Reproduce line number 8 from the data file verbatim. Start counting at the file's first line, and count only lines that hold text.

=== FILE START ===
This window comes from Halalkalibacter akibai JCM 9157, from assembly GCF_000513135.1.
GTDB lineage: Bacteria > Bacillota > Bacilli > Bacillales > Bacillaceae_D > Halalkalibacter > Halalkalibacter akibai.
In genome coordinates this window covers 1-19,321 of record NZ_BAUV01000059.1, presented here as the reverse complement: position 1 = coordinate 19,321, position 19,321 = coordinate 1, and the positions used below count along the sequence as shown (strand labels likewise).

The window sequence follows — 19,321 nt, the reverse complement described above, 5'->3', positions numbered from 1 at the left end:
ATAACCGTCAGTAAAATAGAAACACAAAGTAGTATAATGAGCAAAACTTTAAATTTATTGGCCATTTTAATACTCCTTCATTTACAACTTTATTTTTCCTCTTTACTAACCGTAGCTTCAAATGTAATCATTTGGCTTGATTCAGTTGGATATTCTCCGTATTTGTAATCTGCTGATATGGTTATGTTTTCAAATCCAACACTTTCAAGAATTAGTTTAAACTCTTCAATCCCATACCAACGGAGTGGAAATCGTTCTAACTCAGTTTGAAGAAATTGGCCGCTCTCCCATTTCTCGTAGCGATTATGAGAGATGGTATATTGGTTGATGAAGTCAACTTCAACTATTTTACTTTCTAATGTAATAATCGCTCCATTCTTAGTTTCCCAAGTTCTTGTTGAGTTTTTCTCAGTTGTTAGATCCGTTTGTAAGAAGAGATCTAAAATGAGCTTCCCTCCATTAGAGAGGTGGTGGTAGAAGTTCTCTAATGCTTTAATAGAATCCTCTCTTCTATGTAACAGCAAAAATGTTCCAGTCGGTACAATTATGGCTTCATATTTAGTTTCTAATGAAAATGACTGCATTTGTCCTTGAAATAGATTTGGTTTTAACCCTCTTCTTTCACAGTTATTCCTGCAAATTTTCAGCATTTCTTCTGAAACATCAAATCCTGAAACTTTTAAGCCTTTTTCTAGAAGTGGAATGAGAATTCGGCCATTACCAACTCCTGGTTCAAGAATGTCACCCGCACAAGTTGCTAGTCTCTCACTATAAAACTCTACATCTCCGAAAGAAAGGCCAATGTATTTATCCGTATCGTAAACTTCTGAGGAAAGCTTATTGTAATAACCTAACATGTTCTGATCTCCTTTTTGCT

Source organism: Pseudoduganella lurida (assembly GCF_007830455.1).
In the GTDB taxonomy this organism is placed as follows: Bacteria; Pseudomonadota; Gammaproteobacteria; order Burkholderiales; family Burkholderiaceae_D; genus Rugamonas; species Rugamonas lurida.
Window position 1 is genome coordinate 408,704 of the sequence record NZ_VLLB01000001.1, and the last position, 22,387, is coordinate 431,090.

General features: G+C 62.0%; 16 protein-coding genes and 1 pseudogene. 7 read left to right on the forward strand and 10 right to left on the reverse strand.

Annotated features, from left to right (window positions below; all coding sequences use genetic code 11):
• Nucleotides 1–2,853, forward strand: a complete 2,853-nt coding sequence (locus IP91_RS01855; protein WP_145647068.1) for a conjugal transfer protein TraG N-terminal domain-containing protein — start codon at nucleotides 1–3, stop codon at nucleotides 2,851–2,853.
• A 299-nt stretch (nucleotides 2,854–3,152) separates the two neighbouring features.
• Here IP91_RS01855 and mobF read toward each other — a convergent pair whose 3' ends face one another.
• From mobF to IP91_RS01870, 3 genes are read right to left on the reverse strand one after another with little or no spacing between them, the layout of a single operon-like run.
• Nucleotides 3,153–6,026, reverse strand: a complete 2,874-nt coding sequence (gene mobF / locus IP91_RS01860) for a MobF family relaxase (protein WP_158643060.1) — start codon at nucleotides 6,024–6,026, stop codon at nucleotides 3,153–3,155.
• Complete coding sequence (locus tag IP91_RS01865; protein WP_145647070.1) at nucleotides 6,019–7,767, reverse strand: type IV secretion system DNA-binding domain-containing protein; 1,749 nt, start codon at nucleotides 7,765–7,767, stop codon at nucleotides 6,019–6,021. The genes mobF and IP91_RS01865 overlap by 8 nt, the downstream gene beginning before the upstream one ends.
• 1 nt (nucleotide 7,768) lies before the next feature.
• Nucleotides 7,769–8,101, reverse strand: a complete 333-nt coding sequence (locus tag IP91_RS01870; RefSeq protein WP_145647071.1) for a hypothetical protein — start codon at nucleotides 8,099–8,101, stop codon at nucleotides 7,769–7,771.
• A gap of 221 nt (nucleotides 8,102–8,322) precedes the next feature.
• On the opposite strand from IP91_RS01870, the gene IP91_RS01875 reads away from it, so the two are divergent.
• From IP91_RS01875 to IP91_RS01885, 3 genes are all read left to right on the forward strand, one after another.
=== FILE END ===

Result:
Window position 1 is genome coordinate 408,704 of the sequence record NZ_VLLB01000001.1, and the last position, 22,387, is coordinate 431,090.